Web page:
This month marks the gradual return of live music events in the UK: the government-set date of 21st June will, hopefully, be a turning point in the pandemic in the UK, and its devastating effects on the music industry. As we go to print with each issue, DJ Mag’s thoughts are with the creatives and music industry workers whose lives have been upended by the pandemic. We can only hope that the summer months will give us more to smile about together again. This issue’s cover story is a tender and important one.
Last December, Sama Abdulhadi, the most prominent techno DJ in Palestine, was arrested by the Palestinian authorities after playing a gig in the occupied West Bank. Sama’s story made international news, and a petition calling for her release was signed by over 100,000 people worldwide. Sama is now at home in Ramallah, and her story has been told for DJ Mag by journalist Sirin Kale and photographer Samar Hazboun. How did Sama fight to become Palestine’s most recognisable dance music artist? What happened to her that fateful day last year, how has it affected her life, and what are her hopes for the future? It is an emotional story of resilience, community, trauma and love that makes for fascinating reading. As this issue went to print, horrific violence erupted in Jerusalem, Gaza, and the occupied West Bank, and Sama’s story has been drawn into even sharper focus. She’s become a reluctant spokesperson for the Palestinian people, as she explains in the interview: “I just want to be a DJ, I never wanted to speak about politics… but I guess I also understand it: I’m the only one from Palestine. I’m the only person who can talk about it. So I might as well do it, because it’s needed.”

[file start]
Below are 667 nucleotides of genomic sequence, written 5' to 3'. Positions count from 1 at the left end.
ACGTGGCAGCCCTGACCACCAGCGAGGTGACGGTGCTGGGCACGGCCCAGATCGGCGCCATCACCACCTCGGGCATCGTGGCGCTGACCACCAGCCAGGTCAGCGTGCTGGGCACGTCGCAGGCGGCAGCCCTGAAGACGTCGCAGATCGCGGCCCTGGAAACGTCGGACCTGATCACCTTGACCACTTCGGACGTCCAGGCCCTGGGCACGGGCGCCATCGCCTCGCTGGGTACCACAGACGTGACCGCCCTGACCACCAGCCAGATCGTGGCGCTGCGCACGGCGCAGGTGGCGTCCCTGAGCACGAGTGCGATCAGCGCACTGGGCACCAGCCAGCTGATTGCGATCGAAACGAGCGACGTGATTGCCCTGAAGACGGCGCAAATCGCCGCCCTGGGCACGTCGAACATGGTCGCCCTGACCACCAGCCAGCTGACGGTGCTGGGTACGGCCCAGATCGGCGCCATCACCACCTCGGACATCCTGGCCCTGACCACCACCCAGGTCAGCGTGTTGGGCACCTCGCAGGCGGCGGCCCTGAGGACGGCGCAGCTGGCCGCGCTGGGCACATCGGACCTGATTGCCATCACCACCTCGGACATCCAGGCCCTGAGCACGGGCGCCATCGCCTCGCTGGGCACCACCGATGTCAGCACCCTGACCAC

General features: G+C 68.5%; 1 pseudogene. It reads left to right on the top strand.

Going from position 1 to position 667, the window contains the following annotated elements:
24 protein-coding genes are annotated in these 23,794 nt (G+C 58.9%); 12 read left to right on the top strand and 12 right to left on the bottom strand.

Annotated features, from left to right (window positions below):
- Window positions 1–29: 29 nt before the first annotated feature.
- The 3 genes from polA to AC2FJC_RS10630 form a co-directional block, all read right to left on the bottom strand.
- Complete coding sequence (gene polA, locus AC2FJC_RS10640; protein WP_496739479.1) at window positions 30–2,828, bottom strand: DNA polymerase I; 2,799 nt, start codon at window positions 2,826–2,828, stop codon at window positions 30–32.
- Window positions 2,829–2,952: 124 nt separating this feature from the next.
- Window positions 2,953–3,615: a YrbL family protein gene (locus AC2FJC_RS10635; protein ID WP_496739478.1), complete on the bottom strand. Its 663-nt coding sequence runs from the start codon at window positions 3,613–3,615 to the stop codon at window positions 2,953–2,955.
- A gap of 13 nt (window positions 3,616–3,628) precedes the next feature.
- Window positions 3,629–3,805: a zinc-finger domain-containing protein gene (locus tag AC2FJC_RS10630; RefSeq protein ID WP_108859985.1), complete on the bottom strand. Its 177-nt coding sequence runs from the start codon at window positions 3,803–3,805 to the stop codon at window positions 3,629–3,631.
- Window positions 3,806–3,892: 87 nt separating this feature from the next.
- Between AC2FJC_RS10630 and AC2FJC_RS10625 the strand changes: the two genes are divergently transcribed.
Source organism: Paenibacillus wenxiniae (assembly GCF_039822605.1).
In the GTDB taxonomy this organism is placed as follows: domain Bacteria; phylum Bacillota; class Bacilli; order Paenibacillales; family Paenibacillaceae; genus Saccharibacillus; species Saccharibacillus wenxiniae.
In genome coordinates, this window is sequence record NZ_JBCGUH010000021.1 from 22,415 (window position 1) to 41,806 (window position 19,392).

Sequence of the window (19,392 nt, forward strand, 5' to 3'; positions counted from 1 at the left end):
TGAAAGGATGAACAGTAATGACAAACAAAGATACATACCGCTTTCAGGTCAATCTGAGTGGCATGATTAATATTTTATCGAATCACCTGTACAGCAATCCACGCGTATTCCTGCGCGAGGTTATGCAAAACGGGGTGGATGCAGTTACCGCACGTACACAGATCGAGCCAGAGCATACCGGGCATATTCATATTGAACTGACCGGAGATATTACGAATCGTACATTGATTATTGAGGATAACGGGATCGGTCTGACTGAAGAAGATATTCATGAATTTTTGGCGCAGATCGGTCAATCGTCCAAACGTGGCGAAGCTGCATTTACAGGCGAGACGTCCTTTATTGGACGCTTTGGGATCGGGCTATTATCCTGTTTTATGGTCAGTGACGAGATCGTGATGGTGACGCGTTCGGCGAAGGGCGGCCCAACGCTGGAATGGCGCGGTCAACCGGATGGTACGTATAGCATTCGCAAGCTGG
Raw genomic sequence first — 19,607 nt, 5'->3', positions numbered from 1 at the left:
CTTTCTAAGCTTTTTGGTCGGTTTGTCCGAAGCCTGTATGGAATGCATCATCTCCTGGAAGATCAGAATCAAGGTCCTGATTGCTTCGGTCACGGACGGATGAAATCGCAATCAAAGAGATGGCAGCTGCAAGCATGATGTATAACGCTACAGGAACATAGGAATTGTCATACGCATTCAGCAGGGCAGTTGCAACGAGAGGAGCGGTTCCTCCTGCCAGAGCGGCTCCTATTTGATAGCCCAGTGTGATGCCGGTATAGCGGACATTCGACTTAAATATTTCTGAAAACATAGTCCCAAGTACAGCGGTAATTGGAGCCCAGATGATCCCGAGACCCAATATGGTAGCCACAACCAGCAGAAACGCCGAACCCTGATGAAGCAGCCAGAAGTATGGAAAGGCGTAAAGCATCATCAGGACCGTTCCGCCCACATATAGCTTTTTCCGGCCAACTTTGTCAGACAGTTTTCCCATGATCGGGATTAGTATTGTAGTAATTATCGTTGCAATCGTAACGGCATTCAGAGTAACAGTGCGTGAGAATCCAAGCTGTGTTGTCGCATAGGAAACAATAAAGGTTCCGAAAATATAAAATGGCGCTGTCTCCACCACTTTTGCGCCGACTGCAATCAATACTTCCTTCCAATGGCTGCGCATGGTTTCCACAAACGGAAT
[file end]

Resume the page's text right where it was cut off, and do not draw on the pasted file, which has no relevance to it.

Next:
DJ Mag has been in close contact with Sama and her team throughout this time of violence, and we are aware and thankful that she and her immediate family are safe. Also in this issue, we have interviews with R&B artist KeiyaA, pioneering disabled producer Dax Pierson, Detroit techno and hip-hop legend Waajeed, Brazilian breakthrough Cashu, and UK artists Hagan and Loraine James, among others — and James takes home the title of Album of the Month, too. There’s also a look at 20 Years of Serbia’s EXIT Festival, the fascinating world of reissue labels, a deep dive into the Irish drill scene, and much more.